Force of Nature, The Dry - Jane Harper. Good serviceable thrillers, quite fun to read with decent characters.

My favourite thing is monsterrs by Emil Faris - Excellent Graphic novel, it went a little off the boil towards the end and I am kind of worried that it is going to collapse into cliché, but nonetheless I will be bying the next volume in a few months when it comes out.

Joe Cinque's consolation - interesting look at a crime that is very strange. Worth a read, alhthough ultimately a bit unsatisfying, a shame that the person who killed him wouldn't be interviewed. She has spoken and written on the subject but has pretty much said I don't remember, I was ill.

Read more than this but need to make dinner smile

zugzwang
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Jun 10 2019 07:26

I'm currently reading the Ben Reynolds book, which is supposed to offer a Marxist take on capitalism and automation in the 21st century. I'm just now getting to part II so I don't really have much of an opinion on it. I came across this though which I thought the author maybe should have supported a bit with some references:

Reynolds wrote:
[...] Goods that can be instantly reproduced by a computer such as text and audio, cost basically nothing to create. Unlike land or machinery, making use of a particular code has no effect on anyone else who wants to use it. Other users are free to copy and use what they wish. The natural price of these codes, in the form of software or digital files, is nothing. This is why it makes inherent sense, particularly to young people, that one should not have to pay for things like books, music and movies on the Internet. The free software movement grew based upon this sentiment and survives to this day despite the aggressive policies of commercial giants like Microsoft

I think this is confusing the 'free' in free software with 'free as in beer'. You can have software that's free of charge (like freeware) but that's not 'free' in the sense of it being open source, and so on. 'Free of charge' is not exactly what the free software movement or organizations like FSF advocate:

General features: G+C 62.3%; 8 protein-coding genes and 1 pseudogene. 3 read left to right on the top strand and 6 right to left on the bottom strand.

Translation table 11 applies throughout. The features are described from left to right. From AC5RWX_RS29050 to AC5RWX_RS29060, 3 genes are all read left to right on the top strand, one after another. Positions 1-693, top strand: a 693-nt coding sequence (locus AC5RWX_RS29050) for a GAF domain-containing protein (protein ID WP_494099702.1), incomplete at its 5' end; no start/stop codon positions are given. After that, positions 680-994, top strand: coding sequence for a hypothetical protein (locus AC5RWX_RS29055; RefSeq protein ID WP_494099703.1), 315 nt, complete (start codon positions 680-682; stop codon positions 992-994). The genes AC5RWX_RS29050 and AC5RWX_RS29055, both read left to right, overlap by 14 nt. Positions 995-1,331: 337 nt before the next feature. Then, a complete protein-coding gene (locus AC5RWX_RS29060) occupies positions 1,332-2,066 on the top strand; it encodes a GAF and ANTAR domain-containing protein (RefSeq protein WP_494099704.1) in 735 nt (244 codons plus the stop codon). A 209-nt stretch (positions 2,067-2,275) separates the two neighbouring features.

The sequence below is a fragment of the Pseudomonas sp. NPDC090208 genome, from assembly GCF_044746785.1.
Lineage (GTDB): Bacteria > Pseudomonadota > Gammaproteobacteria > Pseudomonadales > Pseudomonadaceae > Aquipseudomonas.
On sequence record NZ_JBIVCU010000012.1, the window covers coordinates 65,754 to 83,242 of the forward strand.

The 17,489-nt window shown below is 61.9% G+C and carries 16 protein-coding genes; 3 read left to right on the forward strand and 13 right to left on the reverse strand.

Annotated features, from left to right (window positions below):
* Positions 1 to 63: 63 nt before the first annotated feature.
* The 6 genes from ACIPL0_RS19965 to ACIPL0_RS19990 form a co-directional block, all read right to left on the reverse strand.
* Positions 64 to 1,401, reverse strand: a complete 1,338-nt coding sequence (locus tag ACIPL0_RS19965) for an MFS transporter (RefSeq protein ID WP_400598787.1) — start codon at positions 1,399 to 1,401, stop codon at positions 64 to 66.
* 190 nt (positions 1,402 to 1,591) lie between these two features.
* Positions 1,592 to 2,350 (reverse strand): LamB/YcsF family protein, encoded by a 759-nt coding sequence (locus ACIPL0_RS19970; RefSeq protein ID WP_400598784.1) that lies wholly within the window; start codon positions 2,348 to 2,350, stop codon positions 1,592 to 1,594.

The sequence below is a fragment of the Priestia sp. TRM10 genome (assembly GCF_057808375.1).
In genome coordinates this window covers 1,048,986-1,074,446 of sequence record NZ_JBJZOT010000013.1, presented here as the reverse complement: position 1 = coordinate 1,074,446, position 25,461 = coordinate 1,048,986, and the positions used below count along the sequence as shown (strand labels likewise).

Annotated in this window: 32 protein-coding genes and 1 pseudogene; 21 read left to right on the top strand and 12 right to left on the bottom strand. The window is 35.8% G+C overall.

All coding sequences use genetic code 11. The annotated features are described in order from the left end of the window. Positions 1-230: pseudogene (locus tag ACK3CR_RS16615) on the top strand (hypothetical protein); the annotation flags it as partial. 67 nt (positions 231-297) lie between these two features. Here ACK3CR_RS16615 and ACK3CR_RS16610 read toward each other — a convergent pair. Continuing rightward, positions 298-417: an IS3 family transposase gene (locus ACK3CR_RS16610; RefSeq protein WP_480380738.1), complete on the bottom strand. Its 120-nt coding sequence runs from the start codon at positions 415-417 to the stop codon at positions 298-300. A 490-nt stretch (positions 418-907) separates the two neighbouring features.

Linux Essentials wrote:
The FSF advocates what it calls free software, which is defines in terms of freedom to do things you want to do with the software, not the price of the software. A common phrase to make this distinction clear is "free as in speech, not free as in beer." [...] Since free software is not necessarily free of charge, selling it is not a problem from the FSF's point of view, but given the other freedoms, free software's price tends toward zero as it gets passed around.

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Jun 10 2019 19:42

Just returned Pride to the library. It was supposed to be a write up to tie in with the 2014 film, but the author realised that might not be very interesting so instead he expanded it into one long group interview with former members of Lesbians and Gays Support the Miners and some residents of villages in the Swansea Valley.

Its far better and more interesting than a tie in book should be. It goes a lot further than the film into what living in a pit village is lack, the conditions and struggles of both the Miners and the UK homosexual community, before the strike, during the strike and after.

I also think that users of this forum would get a lot out of it, it details how two supposedly very different communities can unite in common cause. And a surprisingly large amount of the interviews concern the state of the British left, including anecdotes about Militant, CPGB, SWP, WRP etc. and how conservative and oppositional stance of the Labour party and the Union leadership.